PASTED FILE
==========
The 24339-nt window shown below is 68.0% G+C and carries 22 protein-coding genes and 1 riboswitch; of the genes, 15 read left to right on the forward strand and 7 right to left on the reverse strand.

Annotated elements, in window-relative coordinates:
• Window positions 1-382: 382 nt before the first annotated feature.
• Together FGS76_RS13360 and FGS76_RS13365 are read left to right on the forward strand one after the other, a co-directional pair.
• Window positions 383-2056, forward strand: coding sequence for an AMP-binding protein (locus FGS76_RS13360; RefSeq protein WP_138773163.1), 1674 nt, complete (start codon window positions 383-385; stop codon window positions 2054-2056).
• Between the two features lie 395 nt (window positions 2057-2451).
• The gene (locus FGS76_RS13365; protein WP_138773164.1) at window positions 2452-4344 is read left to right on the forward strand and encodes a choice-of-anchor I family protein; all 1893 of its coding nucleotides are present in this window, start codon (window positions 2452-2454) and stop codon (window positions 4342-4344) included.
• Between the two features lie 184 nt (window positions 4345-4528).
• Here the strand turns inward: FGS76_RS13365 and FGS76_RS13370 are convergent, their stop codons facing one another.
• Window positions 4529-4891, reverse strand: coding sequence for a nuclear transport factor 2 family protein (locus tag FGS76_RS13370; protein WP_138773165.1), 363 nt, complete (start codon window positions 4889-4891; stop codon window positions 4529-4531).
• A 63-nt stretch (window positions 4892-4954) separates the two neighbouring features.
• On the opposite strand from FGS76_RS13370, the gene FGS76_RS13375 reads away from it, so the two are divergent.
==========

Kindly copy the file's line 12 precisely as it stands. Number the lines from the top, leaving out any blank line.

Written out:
• On the opposite strand from FGS76_RS13370, the gene FGS76_RS13375 reads away from it, so the two are divergent.